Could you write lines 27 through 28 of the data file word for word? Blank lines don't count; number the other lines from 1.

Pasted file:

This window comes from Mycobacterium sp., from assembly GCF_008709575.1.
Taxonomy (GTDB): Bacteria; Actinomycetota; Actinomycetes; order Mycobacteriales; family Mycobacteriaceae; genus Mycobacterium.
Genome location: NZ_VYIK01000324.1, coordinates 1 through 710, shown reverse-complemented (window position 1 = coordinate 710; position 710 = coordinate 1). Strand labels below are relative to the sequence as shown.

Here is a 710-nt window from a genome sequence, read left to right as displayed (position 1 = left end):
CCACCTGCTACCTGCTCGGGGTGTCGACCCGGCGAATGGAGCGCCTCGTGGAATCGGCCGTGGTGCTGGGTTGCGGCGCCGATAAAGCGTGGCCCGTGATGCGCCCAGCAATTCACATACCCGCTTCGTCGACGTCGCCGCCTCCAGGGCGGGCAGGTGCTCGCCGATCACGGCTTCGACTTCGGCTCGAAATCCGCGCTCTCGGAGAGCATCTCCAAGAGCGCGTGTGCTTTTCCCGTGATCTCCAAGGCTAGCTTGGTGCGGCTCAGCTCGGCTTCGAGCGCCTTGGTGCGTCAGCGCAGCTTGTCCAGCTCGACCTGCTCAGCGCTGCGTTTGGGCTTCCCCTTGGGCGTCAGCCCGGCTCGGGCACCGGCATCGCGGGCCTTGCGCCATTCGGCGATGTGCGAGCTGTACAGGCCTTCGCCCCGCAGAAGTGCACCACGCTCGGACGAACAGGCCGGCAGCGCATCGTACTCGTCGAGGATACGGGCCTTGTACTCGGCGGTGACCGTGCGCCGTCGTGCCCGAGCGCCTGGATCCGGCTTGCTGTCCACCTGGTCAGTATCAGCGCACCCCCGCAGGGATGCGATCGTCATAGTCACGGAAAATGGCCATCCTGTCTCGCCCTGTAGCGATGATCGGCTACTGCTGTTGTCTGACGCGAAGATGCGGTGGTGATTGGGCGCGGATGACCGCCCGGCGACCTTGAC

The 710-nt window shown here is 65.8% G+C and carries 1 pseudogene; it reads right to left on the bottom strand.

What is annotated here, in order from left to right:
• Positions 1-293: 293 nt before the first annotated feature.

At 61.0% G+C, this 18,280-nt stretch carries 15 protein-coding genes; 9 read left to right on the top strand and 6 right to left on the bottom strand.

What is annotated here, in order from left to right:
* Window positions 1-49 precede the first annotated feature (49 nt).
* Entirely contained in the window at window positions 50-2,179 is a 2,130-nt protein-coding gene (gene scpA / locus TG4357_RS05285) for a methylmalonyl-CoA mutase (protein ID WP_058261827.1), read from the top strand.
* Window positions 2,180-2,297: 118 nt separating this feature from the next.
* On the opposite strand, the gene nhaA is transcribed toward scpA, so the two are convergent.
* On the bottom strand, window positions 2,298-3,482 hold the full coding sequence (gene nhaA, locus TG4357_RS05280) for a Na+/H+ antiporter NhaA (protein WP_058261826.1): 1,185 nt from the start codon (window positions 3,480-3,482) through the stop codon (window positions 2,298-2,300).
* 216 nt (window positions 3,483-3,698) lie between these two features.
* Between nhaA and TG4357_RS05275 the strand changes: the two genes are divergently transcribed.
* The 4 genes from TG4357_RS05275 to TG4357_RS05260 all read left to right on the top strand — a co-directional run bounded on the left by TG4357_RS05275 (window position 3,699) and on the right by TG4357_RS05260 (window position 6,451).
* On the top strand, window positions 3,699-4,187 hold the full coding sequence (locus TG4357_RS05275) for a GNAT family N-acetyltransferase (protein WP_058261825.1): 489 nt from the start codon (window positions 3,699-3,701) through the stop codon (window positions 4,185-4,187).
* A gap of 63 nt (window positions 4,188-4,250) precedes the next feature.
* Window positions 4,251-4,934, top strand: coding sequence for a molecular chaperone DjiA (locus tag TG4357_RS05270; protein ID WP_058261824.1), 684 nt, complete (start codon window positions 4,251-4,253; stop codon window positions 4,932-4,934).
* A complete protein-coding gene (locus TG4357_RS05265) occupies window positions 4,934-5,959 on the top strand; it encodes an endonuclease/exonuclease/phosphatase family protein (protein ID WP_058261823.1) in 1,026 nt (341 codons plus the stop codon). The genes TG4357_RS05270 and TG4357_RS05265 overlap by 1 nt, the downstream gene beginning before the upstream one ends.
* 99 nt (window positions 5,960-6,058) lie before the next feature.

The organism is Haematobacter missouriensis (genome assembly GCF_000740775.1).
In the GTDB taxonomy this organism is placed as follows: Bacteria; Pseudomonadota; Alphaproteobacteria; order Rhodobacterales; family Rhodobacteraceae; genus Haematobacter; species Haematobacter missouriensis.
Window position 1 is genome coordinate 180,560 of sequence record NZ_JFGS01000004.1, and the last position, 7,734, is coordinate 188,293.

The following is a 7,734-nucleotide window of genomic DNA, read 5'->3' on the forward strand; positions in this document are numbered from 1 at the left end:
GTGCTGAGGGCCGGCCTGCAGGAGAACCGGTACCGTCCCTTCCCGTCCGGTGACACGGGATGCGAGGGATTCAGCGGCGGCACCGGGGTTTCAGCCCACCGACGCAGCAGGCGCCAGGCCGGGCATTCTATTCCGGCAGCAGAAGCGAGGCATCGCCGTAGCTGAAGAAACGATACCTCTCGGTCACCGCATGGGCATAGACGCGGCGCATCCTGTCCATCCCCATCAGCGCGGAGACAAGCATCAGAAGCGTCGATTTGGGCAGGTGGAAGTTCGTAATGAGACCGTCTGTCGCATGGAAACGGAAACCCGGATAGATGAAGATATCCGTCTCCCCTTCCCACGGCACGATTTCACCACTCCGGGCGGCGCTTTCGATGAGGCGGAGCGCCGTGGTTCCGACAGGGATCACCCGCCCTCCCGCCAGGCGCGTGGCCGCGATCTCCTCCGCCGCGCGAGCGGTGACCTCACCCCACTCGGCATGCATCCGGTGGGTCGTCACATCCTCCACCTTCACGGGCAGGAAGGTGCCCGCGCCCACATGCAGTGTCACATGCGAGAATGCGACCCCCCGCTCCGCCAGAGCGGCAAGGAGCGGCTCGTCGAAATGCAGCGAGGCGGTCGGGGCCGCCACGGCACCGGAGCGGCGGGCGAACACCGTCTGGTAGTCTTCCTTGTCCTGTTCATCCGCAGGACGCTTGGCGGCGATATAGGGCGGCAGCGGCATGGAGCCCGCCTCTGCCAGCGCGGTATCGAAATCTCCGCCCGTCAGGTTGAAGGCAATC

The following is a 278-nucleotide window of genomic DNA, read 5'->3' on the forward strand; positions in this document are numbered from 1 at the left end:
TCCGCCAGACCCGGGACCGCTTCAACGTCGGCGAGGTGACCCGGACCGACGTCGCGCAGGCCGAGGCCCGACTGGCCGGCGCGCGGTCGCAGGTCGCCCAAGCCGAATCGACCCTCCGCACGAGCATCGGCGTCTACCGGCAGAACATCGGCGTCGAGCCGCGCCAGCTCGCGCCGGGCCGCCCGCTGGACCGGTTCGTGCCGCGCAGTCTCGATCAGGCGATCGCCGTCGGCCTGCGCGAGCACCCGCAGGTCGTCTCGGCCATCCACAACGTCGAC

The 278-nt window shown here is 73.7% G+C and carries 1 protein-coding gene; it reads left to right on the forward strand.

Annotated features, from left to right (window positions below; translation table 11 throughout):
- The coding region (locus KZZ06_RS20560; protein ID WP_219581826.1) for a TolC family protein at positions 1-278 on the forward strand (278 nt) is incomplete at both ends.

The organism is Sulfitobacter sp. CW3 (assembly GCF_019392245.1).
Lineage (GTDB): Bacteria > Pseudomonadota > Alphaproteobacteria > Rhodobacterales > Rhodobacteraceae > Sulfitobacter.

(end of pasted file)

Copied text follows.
The following is a 7,734-nucleotide window of genomic DNA, read 5'->3' on the forward strand; positions in this document are numbered from 1 at the left end:
GTGCTGAGGGCCGGCCTGCAGGAGAACCGGTACCGTCCCTTCCCGTCCGGTGACACGGGATGCGAGGGATTCAGCGGCGGCACCGGGGTTTCAGCCCACCGACGCAGCAGGCGCCAGGCCGGGCATTCTATTCCGGCAGCAGAAGCGAGGCATCGCCGTAGCTGAAGAAACGATACCTCTCGGTCACCGCATGGGCATAGACGCGGCGCATCCTGTCCATCCCCATCAGCGCGGAGACAAGCATCAGAAGCGTCGATTTGGGCAGGTGGAAGTTCGTAATGAGACCGTCTGTCGCATGGAAACGGAAACCCGGATAGATGAAGATATCCGTCTCCCCTTCCCACGGCACGATTTCACCACTCCGGGCGGCGCTTTCGATGAGGCGGAGCGCCGTGGTTCCGACAGGGATCACCCGCCCTCCCGCCAGGCGCGTGGCCGCGATCTCCTCCGCCGCGCGAGCGGTGACCTCACCCCACTCGGCATGCATCCGGTGGGTCGTCACATCCTCCACCTTCACGGGCAGGAAGGTGCCCGCGCCCACATGCAGTGTCACATGCGAGAATGCGACCCCCCGCTCCGCCAGAGCGGCAAGGAGCGGCTCGTCGAAATGCAGCGAGGCGGTCGGGGCCGCCACGGCACCGGAGCGGCGGGCGAACACCGTCTGGTAGTCTTCCTTGTCCTGTTCATCCGCAGGACGCTTGGCGGCGATATAGGGCGGCAGCGGCATGGAGCCCGCCTCTGCCAGCGCGGTATCGAAATCTCCGCCCGTCAGGTTGAAGGCAATC